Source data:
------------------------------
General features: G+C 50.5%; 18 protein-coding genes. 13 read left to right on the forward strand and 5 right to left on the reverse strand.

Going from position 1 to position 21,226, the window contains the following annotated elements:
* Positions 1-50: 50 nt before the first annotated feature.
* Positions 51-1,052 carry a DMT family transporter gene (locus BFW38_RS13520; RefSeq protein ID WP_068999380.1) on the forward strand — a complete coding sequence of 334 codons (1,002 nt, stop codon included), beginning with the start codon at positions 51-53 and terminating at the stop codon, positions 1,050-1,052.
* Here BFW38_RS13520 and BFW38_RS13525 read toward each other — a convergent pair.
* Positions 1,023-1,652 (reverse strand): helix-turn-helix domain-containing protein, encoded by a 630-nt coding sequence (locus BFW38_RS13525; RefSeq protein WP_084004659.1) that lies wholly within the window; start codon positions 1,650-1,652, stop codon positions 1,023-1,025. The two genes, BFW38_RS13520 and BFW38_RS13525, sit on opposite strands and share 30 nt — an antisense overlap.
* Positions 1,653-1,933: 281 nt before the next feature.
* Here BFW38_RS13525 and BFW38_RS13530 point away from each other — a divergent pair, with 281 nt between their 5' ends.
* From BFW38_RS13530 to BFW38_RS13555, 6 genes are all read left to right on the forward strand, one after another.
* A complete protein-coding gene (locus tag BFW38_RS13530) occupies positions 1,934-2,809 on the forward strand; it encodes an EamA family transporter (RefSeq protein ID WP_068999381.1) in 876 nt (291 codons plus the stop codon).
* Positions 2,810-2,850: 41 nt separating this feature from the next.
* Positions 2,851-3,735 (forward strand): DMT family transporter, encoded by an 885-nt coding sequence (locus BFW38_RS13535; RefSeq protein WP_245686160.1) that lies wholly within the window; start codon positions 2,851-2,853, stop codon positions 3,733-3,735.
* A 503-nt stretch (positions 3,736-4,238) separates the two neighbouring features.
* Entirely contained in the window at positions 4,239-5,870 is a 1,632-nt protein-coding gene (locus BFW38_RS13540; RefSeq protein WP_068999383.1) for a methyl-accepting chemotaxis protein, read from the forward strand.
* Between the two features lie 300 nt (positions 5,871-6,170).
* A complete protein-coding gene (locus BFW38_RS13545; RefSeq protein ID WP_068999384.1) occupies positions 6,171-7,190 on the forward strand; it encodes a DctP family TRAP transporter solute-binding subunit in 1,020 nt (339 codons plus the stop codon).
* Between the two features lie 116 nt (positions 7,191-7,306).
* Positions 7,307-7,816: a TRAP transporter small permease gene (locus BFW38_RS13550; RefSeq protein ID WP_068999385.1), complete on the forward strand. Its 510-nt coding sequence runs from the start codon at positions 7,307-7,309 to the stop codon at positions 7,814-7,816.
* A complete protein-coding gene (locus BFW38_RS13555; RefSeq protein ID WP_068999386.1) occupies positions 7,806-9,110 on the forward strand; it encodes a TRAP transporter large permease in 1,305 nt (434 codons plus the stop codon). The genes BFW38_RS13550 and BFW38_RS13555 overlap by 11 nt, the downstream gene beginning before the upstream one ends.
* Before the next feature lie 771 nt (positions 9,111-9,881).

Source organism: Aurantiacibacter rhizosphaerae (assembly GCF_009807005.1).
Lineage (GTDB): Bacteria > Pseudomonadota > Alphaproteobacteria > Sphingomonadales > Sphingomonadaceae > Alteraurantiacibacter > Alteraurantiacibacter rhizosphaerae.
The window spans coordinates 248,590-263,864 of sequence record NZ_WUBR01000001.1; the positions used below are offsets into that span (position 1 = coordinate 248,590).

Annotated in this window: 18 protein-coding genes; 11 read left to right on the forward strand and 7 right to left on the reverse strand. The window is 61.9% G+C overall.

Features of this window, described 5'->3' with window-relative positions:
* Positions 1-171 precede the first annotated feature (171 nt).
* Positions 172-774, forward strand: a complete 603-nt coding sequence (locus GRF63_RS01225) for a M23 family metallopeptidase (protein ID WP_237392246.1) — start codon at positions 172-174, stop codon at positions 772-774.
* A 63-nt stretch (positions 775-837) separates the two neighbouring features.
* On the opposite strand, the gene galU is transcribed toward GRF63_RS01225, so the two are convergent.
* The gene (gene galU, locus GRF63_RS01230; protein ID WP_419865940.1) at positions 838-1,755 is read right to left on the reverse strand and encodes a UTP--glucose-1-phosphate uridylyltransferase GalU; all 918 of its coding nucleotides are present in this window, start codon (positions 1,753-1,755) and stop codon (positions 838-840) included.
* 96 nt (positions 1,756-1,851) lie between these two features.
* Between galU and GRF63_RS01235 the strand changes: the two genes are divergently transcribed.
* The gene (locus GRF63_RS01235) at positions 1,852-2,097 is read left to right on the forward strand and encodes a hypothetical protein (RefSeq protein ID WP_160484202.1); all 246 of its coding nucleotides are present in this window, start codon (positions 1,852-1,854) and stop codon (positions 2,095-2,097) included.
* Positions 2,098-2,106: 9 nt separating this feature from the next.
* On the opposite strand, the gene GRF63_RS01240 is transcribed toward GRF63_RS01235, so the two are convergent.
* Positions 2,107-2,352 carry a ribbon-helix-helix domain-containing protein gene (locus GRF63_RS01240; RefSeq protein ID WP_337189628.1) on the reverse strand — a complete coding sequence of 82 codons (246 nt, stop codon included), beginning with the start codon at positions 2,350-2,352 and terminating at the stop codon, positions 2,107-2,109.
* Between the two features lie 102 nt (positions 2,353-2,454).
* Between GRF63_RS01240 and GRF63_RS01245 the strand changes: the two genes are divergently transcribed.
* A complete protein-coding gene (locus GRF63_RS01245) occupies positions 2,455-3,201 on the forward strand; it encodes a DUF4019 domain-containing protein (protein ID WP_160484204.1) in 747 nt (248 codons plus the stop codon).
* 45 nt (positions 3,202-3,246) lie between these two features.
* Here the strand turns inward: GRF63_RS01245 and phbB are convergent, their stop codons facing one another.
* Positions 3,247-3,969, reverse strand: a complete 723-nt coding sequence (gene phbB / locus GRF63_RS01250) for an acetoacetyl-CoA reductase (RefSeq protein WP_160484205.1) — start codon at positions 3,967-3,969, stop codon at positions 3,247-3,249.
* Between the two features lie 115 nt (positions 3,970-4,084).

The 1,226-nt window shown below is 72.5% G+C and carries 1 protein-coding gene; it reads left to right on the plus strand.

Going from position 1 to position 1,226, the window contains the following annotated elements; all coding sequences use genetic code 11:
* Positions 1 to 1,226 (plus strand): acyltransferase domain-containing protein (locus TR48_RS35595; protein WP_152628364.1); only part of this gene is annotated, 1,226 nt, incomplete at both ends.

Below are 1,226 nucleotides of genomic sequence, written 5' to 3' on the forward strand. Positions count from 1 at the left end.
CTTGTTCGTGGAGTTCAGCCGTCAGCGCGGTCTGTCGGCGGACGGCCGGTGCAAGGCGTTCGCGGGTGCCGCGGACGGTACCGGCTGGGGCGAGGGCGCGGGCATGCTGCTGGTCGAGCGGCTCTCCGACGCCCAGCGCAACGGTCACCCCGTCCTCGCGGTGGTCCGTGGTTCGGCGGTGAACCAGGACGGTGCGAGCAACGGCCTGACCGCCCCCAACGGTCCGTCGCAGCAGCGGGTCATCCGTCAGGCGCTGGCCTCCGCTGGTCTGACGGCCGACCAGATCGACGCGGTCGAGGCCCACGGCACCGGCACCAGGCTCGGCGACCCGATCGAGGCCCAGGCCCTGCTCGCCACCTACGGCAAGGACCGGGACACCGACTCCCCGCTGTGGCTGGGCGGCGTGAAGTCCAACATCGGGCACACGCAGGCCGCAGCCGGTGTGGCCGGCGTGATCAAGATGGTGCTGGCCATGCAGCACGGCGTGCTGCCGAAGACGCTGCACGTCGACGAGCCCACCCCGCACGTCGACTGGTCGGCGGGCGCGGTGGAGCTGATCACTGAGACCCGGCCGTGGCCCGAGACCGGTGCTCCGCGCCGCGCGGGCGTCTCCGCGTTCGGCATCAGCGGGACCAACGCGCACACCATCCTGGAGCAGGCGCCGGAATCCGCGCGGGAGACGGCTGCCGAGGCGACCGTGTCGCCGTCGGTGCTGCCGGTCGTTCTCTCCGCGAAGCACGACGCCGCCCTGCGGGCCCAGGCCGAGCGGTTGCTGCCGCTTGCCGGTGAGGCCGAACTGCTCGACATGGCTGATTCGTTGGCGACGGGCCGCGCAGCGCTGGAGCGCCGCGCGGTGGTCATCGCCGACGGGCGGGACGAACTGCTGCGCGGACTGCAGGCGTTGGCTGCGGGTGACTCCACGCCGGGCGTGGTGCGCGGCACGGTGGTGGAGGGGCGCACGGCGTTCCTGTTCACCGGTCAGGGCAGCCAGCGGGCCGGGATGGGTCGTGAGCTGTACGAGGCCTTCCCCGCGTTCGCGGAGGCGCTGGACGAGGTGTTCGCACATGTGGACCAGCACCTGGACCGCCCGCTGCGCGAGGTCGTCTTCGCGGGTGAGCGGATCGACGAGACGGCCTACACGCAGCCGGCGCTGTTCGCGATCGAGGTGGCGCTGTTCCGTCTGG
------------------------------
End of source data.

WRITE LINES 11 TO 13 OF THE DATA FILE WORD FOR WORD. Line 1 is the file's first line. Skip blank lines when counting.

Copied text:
* Positions 2,810-2,850: 41 nt separating this feature from the next.
* Positions 2,851-3,735 (forward strand): DMT family transporter, encoded by an 885-nt coding sequence (locus BFW38_RS13535; RefSeq protein WP_245686160.1) that lies wholly within the window; start codon positions 2,851-2,853, stop codon positions 3,733-3,735.
* A 503-nt stretch (positions 3,736-4,238) separates the two neighbouring features.